Researchers make pandemic modelling breakthrough

Ljubljana – A team of researchers led by Jure Leskovec, the Slovenian Stanford computer scientist, has created a computer model to predict the spread of Covid-19 based on people’s travel habits and movements. They published their article in the journal Nature.

The Covid-19 pandemic has drastically changed the way people behave and their mobility patterns, however, epidemiologic models that would accurately predict the spread of the novel coronavirus based on people’s mobility patterns and lockdown restrictions do not exist yet.

This is why the team developed an epidemiological model to model the spread of coronavirus based on travel habits and people’s movements.

They created the model based on data on mobile phone locations capturing the movement of almost 100 million people in 10 major US cities.

They accurately predicted the spread of Covid-19 this spring by analysing three factors that drive infection risk: where people go in the course of a day, how long they linger and how many other people are visiting the same place at the same time.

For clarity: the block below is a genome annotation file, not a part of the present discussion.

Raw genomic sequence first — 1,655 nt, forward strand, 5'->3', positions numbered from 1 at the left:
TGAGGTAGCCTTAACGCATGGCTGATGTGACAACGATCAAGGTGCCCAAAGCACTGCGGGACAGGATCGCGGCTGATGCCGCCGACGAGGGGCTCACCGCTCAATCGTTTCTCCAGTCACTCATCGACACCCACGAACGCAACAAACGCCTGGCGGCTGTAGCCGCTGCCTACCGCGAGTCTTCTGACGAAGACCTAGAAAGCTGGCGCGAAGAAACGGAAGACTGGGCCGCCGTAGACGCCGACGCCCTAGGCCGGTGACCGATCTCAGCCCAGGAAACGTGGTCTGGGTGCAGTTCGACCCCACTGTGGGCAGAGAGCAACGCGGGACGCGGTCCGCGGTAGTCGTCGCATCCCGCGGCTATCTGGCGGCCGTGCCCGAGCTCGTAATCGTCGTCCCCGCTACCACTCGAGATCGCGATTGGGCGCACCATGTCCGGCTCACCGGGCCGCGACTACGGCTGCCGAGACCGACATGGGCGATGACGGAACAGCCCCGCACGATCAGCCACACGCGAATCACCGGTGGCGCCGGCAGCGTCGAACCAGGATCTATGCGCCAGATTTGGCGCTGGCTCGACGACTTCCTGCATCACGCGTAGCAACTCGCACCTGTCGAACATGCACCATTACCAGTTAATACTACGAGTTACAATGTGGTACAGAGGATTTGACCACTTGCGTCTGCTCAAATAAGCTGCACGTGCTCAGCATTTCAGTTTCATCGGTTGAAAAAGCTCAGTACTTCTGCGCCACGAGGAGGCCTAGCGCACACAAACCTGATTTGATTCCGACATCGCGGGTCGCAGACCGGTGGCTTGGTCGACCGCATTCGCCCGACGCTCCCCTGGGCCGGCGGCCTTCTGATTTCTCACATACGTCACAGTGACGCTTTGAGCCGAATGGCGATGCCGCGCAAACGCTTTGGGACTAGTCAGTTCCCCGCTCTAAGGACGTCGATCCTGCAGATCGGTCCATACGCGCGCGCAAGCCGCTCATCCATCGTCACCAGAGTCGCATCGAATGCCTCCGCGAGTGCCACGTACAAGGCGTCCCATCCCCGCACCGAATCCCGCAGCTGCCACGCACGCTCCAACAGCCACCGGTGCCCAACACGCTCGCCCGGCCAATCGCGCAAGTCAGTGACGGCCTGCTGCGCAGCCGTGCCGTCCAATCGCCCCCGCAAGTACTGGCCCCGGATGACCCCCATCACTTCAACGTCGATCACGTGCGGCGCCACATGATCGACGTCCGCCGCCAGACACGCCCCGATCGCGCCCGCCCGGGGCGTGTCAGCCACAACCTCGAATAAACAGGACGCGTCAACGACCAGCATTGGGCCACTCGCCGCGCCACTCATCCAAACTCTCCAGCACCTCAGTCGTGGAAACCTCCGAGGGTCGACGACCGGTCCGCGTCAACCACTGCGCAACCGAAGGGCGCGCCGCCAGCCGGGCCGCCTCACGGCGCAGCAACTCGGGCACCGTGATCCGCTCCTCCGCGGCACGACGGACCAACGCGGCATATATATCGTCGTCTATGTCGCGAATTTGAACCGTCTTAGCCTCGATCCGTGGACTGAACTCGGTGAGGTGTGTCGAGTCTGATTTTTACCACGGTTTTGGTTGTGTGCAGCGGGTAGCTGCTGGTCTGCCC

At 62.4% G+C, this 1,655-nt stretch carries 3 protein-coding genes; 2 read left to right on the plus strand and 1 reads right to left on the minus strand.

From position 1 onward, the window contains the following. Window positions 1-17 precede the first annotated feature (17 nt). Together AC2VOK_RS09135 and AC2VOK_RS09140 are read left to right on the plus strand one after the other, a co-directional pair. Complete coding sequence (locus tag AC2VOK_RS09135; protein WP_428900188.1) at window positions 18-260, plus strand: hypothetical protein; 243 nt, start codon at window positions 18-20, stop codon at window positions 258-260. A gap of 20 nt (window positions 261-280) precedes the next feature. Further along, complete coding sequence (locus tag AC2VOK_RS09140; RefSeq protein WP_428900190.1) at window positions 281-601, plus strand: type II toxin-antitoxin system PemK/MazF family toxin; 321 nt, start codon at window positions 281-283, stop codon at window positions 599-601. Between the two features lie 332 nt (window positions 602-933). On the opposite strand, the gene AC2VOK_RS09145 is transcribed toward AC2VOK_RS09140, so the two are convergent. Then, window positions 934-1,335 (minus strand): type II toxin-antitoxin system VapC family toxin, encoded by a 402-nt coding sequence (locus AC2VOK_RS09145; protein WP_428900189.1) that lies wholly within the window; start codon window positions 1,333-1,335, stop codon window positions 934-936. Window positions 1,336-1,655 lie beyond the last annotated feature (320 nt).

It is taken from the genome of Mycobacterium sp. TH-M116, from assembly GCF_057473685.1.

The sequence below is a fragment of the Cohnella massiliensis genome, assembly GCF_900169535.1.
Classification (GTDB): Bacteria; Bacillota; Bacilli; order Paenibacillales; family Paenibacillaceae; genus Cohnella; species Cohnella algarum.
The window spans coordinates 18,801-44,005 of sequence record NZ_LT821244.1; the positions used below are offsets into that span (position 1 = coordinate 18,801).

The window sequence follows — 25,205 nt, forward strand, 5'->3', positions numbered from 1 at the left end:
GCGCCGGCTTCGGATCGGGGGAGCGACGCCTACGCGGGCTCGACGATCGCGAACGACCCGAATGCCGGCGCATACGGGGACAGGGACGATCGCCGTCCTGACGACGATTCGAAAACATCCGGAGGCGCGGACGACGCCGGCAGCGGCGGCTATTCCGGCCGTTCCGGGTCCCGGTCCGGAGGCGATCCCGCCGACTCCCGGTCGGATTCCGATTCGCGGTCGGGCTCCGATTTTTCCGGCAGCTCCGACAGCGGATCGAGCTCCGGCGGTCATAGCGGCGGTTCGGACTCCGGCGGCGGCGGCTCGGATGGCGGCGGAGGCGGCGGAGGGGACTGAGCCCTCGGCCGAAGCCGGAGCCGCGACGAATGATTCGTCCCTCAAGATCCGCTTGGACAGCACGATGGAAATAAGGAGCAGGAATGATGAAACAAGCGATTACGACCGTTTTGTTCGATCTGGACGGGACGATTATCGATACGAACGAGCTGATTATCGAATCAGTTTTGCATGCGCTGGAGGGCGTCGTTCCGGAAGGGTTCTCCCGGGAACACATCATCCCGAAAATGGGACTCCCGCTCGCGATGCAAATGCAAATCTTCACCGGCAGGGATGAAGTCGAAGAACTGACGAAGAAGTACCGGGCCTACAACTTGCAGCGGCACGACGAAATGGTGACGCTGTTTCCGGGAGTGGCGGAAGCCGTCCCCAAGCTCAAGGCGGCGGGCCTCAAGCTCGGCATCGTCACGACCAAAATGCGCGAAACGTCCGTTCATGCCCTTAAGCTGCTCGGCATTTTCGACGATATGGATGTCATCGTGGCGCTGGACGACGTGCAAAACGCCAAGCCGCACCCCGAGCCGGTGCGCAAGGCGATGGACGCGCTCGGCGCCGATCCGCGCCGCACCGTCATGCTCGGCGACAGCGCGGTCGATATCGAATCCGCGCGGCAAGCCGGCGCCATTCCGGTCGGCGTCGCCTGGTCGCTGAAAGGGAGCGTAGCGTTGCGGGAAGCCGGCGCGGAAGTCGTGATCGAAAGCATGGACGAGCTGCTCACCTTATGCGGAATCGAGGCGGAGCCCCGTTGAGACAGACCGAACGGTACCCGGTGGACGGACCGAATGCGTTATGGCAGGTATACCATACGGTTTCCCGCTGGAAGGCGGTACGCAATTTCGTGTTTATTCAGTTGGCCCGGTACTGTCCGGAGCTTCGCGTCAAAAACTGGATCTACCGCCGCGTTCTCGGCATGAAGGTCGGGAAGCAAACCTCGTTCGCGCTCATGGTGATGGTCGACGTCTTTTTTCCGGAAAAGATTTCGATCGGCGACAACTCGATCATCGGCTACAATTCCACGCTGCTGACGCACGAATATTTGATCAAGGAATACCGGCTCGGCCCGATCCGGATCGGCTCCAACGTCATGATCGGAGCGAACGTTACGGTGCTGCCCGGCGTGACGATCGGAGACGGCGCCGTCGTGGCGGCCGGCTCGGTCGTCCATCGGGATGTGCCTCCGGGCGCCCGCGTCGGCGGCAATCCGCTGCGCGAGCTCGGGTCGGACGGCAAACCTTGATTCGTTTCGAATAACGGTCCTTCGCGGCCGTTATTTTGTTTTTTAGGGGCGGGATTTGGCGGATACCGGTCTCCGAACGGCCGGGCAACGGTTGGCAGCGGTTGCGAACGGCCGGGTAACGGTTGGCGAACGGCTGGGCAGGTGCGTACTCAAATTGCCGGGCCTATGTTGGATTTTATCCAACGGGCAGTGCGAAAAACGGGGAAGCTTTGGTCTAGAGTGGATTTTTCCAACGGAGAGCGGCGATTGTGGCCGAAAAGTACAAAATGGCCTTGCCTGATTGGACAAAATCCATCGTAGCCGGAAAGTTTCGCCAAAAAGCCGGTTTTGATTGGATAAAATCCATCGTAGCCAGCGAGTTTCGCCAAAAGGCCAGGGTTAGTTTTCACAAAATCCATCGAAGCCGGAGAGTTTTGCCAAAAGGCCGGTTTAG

Their approach can assess every hour of the day the mobility network, how many people from each neighbourhood visit various locations such as restaurants, stores, gyms, churches or schools and for how long.

They found that without any of the coronavirus measures a third of the US population would be infected in a month, while they also established the existence of “superspreader” sites, that is about 10% of locations, where more than 85% of all virus transmissions occur.

Through their approach they also explained why the socially deprived people are more likely to catch the virus, because they tended to stay at home less and they moved at more diverse locations.

The researchers say their model could serve as a tool for officials as they take decisions to lift restrictions.